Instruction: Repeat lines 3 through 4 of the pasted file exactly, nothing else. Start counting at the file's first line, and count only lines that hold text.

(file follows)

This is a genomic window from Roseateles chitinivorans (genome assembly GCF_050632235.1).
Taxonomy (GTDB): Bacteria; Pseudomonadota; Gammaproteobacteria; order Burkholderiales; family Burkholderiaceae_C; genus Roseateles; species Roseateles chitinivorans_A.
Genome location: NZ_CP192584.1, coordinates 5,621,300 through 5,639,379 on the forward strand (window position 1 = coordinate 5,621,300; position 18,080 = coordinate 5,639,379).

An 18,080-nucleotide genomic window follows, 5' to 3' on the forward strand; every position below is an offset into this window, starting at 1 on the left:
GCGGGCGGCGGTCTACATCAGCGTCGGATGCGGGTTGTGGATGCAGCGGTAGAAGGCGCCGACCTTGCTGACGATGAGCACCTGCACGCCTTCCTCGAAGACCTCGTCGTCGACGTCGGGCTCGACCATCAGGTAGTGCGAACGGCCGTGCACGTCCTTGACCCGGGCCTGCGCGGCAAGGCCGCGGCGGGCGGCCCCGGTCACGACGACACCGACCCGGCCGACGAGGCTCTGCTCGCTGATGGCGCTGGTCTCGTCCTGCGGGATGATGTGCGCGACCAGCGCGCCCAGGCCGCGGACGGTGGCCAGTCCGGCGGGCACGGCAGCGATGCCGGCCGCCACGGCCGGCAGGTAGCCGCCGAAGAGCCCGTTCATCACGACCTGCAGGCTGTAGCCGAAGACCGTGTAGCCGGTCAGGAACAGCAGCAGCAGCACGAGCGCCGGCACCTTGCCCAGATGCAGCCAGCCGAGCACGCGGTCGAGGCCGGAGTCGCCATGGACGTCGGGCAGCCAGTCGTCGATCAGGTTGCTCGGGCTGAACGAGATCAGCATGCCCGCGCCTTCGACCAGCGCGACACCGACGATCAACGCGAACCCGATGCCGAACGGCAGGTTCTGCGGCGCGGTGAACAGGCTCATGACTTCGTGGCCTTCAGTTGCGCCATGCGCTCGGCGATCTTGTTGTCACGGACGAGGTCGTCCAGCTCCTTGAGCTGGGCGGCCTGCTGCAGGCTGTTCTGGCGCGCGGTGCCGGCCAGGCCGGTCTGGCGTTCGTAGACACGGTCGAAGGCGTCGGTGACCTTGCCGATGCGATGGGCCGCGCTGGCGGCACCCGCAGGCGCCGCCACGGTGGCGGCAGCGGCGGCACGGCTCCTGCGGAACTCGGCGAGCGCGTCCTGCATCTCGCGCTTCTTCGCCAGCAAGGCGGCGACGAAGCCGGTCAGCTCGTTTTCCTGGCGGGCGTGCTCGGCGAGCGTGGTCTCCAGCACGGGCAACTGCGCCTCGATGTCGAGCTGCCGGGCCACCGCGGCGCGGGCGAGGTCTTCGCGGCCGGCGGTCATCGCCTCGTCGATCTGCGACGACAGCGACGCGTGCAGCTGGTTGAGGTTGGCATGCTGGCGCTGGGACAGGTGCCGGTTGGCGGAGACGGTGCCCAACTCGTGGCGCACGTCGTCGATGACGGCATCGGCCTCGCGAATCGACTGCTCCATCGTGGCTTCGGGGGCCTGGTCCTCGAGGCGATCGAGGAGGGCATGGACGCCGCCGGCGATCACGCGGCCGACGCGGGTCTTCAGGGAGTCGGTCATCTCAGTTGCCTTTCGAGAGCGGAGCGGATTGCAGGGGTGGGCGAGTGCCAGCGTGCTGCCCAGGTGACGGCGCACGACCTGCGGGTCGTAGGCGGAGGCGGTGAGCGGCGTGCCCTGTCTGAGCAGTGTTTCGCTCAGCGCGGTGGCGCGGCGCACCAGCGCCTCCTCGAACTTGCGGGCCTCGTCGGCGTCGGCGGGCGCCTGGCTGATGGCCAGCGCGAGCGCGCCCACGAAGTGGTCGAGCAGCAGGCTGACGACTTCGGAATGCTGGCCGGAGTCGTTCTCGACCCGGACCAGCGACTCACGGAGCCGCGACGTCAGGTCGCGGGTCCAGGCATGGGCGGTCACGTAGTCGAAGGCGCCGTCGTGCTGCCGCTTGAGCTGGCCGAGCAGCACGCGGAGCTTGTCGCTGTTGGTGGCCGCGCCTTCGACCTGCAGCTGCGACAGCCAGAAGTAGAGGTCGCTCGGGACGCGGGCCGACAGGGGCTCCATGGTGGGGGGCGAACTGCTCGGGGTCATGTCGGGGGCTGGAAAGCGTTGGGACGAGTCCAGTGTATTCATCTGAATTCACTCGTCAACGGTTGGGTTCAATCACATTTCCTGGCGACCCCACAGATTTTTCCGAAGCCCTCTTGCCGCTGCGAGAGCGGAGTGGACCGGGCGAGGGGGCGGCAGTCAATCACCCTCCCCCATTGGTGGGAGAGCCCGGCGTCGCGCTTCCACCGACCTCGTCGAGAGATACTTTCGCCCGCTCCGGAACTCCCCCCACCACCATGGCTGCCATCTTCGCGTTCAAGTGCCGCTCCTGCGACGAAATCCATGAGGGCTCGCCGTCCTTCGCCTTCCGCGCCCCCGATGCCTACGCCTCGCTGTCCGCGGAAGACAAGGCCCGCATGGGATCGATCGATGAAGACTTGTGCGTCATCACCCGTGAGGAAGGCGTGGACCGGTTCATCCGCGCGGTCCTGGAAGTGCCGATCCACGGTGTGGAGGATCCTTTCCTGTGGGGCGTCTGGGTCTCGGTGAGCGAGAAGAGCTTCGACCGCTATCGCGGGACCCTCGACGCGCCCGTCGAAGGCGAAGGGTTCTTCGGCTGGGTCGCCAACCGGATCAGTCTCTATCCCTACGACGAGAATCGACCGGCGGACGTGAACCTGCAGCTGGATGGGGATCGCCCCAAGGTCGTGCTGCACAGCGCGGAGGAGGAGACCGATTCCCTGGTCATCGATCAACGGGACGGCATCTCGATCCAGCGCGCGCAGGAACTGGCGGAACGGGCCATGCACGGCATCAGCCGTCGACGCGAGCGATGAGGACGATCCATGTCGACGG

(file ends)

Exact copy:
Genome location: NZ_CP192584.1, coordinates 5,621,300 through 5,639,379 on the forward strand (window position 1 = coordinate 5,621,300; position 18,080 = coordinate 5,639,379).

An 18,080-nucleotide genomic window follows, 5' to 3' on the forward strand; every position below is an offset into this window, starting at 1 on the left: